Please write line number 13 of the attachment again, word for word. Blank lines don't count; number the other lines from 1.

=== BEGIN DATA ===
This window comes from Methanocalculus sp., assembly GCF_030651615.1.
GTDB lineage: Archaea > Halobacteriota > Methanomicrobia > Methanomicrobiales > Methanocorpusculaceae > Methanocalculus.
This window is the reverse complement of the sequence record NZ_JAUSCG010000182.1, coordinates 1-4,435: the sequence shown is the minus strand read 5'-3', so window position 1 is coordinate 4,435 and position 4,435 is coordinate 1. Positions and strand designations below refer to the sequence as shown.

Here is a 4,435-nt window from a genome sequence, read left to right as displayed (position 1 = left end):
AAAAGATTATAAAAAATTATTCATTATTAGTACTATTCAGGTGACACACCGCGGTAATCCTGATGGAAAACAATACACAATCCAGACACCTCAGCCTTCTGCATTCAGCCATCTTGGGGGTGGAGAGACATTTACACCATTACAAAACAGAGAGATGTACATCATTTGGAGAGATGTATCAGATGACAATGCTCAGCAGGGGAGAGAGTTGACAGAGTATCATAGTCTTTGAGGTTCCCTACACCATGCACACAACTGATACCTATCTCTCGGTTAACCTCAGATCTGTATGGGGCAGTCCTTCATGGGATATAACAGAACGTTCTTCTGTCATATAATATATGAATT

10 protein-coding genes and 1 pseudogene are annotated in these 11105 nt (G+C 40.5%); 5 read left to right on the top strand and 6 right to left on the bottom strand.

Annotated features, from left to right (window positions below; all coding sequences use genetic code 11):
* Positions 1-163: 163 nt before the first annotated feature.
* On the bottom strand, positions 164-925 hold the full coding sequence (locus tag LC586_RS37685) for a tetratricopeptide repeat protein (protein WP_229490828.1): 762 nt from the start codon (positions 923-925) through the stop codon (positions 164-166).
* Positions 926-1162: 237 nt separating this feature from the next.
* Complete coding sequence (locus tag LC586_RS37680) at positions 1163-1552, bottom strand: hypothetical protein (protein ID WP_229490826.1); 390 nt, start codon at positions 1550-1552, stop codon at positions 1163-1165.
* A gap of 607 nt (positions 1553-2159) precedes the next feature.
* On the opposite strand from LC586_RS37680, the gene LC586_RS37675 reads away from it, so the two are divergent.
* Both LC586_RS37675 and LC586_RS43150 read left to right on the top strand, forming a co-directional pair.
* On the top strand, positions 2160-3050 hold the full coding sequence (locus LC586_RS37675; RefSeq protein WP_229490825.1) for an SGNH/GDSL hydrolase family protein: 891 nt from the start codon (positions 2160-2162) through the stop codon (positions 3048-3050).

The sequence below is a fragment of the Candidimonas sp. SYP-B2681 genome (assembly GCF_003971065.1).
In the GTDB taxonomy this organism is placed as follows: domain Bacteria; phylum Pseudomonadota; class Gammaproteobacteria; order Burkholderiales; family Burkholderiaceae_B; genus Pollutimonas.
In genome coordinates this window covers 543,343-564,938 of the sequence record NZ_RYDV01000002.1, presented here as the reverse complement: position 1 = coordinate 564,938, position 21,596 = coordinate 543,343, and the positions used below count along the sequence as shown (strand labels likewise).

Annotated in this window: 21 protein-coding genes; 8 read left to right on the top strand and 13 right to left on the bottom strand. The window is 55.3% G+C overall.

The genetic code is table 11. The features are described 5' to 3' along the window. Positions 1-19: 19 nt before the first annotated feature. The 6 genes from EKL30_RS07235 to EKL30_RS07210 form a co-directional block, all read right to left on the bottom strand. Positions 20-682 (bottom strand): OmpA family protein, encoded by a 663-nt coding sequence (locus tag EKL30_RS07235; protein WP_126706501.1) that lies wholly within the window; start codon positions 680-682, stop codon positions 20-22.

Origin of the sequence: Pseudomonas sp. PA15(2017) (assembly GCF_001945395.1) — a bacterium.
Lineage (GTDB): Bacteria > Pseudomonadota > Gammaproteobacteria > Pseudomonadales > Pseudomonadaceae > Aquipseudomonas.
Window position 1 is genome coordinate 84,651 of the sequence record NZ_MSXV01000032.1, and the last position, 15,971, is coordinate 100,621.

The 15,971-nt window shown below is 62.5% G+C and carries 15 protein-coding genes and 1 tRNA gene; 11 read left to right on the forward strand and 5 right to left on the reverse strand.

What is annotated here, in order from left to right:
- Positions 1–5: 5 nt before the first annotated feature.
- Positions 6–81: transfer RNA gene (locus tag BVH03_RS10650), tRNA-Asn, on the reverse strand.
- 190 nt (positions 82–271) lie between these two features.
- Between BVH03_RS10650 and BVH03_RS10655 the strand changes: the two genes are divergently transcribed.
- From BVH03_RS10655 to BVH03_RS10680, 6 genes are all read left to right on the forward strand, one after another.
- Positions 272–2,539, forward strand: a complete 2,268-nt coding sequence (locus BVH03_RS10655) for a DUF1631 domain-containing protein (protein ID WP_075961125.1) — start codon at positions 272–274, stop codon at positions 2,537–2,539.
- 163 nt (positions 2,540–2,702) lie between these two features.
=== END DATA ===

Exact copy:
* On the opposite strand from LC586_RS37680, the gene LC586_RS37675 reads away from it, so the two are divergent.